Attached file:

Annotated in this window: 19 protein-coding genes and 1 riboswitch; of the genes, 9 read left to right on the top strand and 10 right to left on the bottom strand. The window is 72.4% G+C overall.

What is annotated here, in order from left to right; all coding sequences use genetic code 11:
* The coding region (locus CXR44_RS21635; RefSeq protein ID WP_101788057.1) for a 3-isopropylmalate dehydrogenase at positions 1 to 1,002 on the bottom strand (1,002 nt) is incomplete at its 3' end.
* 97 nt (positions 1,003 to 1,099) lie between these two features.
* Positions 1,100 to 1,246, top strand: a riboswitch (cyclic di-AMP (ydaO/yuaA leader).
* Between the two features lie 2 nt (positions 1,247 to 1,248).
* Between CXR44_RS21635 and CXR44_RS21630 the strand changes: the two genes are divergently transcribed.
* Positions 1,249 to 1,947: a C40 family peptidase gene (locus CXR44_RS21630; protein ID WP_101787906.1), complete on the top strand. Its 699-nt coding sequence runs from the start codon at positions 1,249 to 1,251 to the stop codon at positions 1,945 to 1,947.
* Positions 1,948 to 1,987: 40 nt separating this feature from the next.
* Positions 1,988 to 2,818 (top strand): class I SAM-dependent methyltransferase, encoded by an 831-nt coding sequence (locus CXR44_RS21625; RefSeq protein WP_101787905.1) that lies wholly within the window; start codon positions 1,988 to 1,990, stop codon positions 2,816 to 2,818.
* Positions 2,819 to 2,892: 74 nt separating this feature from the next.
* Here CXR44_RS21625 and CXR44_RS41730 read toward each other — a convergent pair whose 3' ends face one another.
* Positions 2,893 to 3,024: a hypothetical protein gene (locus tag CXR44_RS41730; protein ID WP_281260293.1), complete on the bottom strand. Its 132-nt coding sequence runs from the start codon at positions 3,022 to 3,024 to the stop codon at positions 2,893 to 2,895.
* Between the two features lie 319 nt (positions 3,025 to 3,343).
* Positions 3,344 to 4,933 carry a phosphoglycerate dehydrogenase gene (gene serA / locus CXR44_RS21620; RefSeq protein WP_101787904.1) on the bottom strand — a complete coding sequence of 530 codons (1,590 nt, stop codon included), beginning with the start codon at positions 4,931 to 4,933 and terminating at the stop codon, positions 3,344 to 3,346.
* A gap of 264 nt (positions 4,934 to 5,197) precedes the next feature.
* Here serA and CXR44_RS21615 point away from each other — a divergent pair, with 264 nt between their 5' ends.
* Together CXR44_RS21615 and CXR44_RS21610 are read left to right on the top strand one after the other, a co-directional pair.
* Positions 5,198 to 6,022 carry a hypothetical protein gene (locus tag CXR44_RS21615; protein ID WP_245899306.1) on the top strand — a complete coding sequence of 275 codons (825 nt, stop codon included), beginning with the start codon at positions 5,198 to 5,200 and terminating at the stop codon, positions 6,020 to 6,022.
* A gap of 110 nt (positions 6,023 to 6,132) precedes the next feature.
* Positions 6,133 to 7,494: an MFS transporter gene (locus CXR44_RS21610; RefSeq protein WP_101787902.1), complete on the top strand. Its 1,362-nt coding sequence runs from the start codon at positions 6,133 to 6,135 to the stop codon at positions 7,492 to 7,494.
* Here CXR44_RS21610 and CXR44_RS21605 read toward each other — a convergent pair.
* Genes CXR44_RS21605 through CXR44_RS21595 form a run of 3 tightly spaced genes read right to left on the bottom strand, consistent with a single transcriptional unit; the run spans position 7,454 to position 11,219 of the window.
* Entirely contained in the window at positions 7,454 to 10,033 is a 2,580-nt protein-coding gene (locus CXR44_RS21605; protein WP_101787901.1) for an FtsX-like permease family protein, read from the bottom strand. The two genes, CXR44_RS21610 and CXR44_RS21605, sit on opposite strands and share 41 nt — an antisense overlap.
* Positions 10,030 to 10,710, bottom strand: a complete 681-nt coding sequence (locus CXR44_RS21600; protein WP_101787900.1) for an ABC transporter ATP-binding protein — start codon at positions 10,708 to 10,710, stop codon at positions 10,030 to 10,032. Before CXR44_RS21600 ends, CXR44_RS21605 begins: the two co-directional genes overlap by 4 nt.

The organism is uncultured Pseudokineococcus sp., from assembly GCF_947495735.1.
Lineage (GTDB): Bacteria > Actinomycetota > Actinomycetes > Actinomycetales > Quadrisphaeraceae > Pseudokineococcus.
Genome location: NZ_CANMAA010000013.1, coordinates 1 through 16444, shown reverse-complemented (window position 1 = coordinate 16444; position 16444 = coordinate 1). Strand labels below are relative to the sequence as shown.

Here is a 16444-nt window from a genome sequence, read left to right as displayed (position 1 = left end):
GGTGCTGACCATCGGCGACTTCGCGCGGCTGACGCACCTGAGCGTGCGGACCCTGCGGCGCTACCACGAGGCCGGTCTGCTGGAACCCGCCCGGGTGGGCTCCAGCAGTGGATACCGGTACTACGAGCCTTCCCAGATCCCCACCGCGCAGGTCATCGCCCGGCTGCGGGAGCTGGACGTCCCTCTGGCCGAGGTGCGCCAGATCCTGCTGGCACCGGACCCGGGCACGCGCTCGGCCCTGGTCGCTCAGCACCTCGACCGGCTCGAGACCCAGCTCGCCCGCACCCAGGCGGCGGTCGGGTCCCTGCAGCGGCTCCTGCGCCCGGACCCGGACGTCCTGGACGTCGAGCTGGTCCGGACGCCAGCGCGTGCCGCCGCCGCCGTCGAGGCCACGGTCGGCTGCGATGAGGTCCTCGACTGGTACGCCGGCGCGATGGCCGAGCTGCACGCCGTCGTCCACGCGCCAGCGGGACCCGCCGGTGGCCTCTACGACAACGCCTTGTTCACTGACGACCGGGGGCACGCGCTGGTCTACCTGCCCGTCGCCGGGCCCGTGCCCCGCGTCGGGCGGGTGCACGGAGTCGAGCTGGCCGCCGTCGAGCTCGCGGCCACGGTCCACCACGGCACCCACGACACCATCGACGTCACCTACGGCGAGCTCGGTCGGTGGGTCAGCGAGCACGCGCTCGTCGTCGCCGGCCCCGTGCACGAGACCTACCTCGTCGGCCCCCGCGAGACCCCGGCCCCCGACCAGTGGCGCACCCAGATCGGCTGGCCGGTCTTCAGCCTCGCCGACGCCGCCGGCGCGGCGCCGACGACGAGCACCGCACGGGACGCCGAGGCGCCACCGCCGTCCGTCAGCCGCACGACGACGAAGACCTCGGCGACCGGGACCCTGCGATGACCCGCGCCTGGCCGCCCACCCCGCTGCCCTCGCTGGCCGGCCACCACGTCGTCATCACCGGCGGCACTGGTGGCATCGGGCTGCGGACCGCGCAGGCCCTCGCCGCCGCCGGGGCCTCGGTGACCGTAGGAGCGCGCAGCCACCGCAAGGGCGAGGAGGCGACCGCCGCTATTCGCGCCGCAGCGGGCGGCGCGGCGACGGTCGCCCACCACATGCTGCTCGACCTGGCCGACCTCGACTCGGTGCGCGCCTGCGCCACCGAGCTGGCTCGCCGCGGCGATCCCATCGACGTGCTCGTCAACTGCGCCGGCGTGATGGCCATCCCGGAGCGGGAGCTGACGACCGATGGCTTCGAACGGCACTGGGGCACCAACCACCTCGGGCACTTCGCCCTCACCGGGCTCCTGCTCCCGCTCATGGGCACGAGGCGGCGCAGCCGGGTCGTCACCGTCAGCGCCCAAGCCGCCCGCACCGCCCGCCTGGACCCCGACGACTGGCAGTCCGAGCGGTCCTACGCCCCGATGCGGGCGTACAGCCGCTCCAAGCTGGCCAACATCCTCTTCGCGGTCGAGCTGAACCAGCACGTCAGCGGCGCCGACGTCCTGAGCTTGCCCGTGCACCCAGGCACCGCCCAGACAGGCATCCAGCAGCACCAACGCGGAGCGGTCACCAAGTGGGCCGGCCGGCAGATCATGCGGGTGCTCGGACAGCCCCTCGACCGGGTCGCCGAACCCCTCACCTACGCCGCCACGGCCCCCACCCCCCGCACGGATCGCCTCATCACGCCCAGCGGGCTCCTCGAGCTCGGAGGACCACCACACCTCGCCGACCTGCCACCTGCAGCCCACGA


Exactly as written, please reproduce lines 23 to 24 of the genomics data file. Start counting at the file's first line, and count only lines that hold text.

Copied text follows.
* Genes CXR44_RS21605 through CXR44_RS21595 form a run of 3 tightly spaced genes read right to left on the bottom strand, consistent with a single transcriptional unit; the run spans position 7,454 to position 11,219 of the window.
* Entirely contained in the window at positions 7,454 to 10,033 is a 2,580-nt protein-coding gene (locus CXR44_RS21605; protein WP_101787901.1) for an FtsX-like permease family protein, read from the bottom strand. The two genes, CXR44_RS21610 and CXR44_RS21605, sit on opposite strands and share 41 nt — an antisense overlap.